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A polymorphism in the HLA-DPB1 gene is associated with susceptibility to multiple sclerosis


Field, J and Browning, SR and Johnson, LJ and Danoy, P and Varney, MD and Tait, BD and Gandhi, KS and Charlesworth, JC and Heard, RN and Broadley, SA and Browning, BL and Carroll, WM and Griffiths, LR and Kermode, AG and Lechner-Scott, J and Moscato, P and Perreau, VM and Scott, RJ and Slee, M and Stewart, GJ and Kilpatrick, TJ and Foote, SJ and Bahlo, M and Butzkueven, H and Wiley, J and Booth, DR and Taylor, BV and Brown, MA and Rubio, JP and Stankovich, J, A polymorphism in the HLA-DPB1 gene is associated with susceptibility to multiple sclerosis, PLoS ONE, 5, (10) EJ ISSN 1932-6203 (2010) [Refereed Article]


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Licensed under Creative Commons Attribution 2.5 Generic (CC BY 2.5)

DOI: doi:10.1371/journal.pone.0013454


We conducted an association study across the human leukocyte antigen (HLA) complex to identify loci associated with multiple sclerosis (MS). Comparing 1927 SNPs in 1618 MS cases and 3413 controls of European ancestry, we identified seven SNPs that were independently associated with MS conditional on the others (each Pƒ4|10{6). All associations were significant in an independent replication cohort of 2212 cases and 2251 controls (Pƒ0:001) and were highly significant in the combined dataset (Pƒ6|10{8). The associated SNPs included proxies for HLA-DRB1*15:01 and HLA-DRB1*03:01, and SNPs in moderate linkage disequilibrium (LD) with HLA-A*02:01, HLA-DRB1*04:01 and HLA-DRB1*13:03. We also found a strong association with rs9277535 in the class II gene HLA-DPB1 (discovery set P~9|10{9, replication set P~7|10{4, combined P~2|10{10). HLA-DPB1 is located centromeric of the more commonly typed class II genes HLA-DRB1, -DQA1 and -DQB1. It is separated from these genes by a recombination hotspot, and the association is not affected by conditioning on genotypes at DRB1, DQA1 and DQB1. Hence rs9277535 represents an independent MS-susceptibility locus of genomewide significance. It is correlated with the HLA-DPB1*03:01 allele, which has been implicated previously in MS in smaller studies. Further genotyping in large datasets is required to confirm and resolve this association.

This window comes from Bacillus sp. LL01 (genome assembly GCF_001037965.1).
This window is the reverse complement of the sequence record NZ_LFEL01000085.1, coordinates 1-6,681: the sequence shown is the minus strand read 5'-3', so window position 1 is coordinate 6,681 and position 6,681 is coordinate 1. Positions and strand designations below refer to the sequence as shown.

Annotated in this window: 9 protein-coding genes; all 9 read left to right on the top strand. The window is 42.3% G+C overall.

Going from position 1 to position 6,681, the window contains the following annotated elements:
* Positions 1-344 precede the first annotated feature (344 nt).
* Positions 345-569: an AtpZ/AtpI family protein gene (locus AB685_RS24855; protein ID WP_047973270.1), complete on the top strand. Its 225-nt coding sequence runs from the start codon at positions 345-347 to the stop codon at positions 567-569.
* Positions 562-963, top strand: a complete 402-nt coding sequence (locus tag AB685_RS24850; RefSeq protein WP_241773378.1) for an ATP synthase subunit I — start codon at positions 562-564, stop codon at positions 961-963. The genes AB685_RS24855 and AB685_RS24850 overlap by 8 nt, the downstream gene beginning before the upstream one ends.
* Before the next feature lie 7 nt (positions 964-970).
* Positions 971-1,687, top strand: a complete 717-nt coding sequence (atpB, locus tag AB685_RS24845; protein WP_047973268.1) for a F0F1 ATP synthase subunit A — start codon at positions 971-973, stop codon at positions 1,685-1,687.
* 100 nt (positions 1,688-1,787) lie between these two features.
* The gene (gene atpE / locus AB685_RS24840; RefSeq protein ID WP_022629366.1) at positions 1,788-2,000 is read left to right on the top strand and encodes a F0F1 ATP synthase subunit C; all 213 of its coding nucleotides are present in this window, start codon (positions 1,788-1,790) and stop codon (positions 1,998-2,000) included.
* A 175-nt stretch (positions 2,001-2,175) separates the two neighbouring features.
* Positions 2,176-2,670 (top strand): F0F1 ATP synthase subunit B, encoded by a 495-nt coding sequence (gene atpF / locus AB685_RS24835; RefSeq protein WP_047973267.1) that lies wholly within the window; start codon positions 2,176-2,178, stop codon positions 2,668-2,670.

Item Details

Item Type:Refereed Article
Research Division:Biomedical and Clinical Sciences
Research Group:Neurosciences
Research Field:Central nervous system
Objective Division:Health
Objective Group:Public health (excl. specific population health)
Objective Field:Preventive medicine
UTAS Author:Charlesworth, JC (Dr Jac Charlesworth)
UTAS Author:Foote, SJ (Professor Simon Foote)
UTAS Author:Taylor, BV (Professor Bruce Taylor)
UTAS Author:Stankovich, J (Dr Jim Stankovich)
ID Code:66693
Year Published:2010
Web of Science® Times Cited:42
Deposited By:Menzies Institute for Medical Research
Deposited On:2011-02-08
Last Modified:2013-10-21
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